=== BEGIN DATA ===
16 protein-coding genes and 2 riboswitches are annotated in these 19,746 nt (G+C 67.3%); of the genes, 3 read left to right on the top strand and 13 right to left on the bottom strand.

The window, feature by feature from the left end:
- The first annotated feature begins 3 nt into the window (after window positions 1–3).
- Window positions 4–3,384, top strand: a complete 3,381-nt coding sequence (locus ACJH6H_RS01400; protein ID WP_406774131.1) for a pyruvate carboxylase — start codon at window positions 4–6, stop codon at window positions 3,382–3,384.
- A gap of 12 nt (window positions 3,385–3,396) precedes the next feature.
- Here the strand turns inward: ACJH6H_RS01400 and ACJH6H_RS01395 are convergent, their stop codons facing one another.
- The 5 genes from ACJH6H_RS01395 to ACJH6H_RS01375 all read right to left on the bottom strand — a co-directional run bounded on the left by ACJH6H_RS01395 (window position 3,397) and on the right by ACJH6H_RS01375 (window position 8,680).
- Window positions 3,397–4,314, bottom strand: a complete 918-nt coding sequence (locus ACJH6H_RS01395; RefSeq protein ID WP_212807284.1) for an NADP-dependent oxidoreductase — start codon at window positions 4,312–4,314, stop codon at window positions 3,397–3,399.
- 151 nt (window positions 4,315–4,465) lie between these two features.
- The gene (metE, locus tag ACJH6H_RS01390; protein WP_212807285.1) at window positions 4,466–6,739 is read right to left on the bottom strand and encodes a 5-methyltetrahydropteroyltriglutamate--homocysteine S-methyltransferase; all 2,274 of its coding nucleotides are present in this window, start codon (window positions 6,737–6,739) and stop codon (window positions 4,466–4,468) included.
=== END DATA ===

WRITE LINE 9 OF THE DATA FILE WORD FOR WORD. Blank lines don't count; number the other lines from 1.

- 151 nt (window positions 4,315–4,465) lie between these two features.